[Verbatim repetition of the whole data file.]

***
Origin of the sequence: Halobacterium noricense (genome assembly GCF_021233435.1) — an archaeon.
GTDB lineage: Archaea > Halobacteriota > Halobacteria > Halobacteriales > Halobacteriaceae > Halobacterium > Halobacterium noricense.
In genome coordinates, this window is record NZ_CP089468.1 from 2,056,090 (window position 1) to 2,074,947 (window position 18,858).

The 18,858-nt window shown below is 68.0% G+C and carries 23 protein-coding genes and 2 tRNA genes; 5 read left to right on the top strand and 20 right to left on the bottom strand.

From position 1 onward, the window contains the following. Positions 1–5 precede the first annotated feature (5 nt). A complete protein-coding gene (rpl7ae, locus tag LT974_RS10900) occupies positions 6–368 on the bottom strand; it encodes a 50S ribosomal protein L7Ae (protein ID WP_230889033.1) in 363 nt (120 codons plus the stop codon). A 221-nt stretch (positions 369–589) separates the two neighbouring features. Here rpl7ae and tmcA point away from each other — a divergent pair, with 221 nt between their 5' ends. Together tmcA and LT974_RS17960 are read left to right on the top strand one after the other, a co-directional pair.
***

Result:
Origin of the sequence: Halobacterium noricense (genome assembly GCF_021233435.1) — an archaeon.
GTDB lineage: Archaea > Halobacteriota > Halobacteria > Halobacteriales > Halobacteriaceae > Halobacterium > Halobacterium noricense.
In genome coordinates, this window is record NZ_CP089468.1 from 2,056,090 (window position 1) to 2,074,947 (window position 18,858).

The 18,858-nt window shown below is 68.0% G+C and carries 23 protein-coding genes and 2 tRNA genes; 5 read left to right on the top strand and 20 right to left on the bottom strand.

From position 1 onward, the window contains the following. Positions 1–5 precede the first annotated feature (5 nt). A complete protein-coding gene (rpl7ae, locus tag LT974_RS10900) occupies positions 6–368 on the bottom strand; it encodes a 50S ribosomal protein L7Ae (protein ID WP_230889033.1) in 363 nt (120 codons plus the stop codon). A 221-nt stretch (positions 369–589) separates the two neighbouring features. Here rpl7ae and tmcA point away from each other — a divergent pair, with 221 nt between their 5' ends. Together tmcA and LT974_RS17960 are read left to right on the top strand one after the other, a co-directional pair.